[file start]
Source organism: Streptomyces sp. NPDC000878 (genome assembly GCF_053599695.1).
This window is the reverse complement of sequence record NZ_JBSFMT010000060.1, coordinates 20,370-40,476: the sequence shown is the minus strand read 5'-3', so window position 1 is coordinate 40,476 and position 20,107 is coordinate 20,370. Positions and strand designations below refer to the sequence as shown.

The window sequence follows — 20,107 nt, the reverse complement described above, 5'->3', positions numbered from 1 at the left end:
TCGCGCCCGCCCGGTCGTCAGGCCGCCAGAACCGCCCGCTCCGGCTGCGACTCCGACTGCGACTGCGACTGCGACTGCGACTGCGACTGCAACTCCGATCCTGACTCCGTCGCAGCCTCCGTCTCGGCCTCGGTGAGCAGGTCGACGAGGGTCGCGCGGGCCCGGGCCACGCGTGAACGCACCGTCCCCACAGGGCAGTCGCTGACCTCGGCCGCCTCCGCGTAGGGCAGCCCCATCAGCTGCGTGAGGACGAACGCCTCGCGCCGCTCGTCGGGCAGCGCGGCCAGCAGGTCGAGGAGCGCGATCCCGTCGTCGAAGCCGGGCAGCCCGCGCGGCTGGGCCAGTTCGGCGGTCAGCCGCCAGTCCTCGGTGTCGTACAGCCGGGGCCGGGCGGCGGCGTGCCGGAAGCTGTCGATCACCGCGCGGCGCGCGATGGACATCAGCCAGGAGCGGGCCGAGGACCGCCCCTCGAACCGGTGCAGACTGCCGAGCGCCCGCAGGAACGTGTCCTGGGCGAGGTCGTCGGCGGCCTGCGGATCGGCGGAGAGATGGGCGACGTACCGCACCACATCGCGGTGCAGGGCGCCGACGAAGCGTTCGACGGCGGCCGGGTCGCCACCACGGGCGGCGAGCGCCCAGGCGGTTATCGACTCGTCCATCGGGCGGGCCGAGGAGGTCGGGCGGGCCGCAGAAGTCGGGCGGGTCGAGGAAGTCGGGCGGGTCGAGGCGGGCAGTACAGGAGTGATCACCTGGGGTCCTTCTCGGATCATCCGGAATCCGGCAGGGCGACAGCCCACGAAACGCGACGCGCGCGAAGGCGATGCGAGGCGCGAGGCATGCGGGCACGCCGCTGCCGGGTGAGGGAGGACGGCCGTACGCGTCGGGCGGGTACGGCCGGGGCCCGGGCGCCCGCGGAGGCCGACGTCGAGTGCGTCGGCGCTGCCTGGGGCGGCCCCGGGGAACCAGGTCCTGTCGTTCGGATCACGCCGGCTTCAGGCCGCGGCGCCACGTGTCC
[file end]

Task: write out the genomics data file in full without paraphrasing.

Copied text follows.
Source organism: Streptomyces sp. NPDC000878 (genome assembly GCF_053599695.1).
This window is the reverse complement of sequence record NZ_JBSFMT010000060.1, coordinates 20,370-40,476: the sequence shown is the minus strand read 5'-3', so window position 1 is coordinate 40,476 and position 20,107 is coordinate 20,370. Positions and strand designations below refer to the sequence as shown.

The window sequence follows — 20,107 nt, the reverse complement described above, 5'->3', positions numbered from 1 at the left end:
TCGCGCCCGCCCGGTCGTCAGGCCGCCAGAACCGCCCGCTCCGGCTGCGACTCCGACTGCGACTGCGACTGCGACTGCGACTGCGACTGCAACTCCGATCCTGACTCCGTCGCAGCCTCCGTCTCGGCCTCGGTGAGCAGGTCGACGAGGGTCGCGCGGGCCCGGGCCACGCGTGAACGCACCGTCCCCACAGGGCAGTCGCTGACCTCGGCCGCCTCCGCGTAGGGCAGCCCCATCAGCTGCGTGAGGACGAACGCCTCGCGCCGCTCGTCGGGCAGCGCGGCCAGCAGGTCGAGGAGCGCGATCCCGTCGTCGAAGCCGGGCAGCCCGCGCGGCTGGGCCAGTTCGGCGGTCAGCCGCCAGTCCTCGGTGTCGTACAGCCGGGGCCGGGCGGCGGCGTGCCGGAAGCTGTCGATCACCGCGCGGCGCGCGATGGACATCAGCCAGGAGCGGGCCGAGGACCGCCCCTCGAACCGGTGCAGACTGCCGAGCGCCCGCAGGAACGTGTCCTGGGCGAGGTCGTCGGCGGCCTGCGGATCGGCGGAGAGATGGGCGACGTACCGCACCACATCGCGGTGCAGGGCGCCGACGAAGCGTTCGACGGCGGCCGGGTCGCCACCACGGGCGGCGAGCGCCCAGGCGGTTATCGACTCGTCCATCGGGCGGGCCGAGGAGGTCGGGCGGGCCGCAGAAGTCGGGCGGGTCGAGGAAGTCGGGCGGGTCGAGGCGGGCAGTACAGGAGTGATCACCTGGGGTCCTTCTCGGATCATCCGGAATCCGGCAGGGCGACAGCCCACGAAACGCGACGCGCGCGAAGGCGATGCGAGGCGCGAGGCATGCGGGCACGCCGCTGCCGGGTGAGGGAGGACGGCCGTACGCGTCGGGCGGGTACGGCCGGGGCCCGGGCGCCCGCGGAGGCCGACGTCGAGTGCGTCGGCGCTGCCTGGGGCGGCCCCGGGGAACCAGGTCCTGTCGTTCGGATCACGCCGGCTTCAGGCCGCGGCGCCACGTGTCC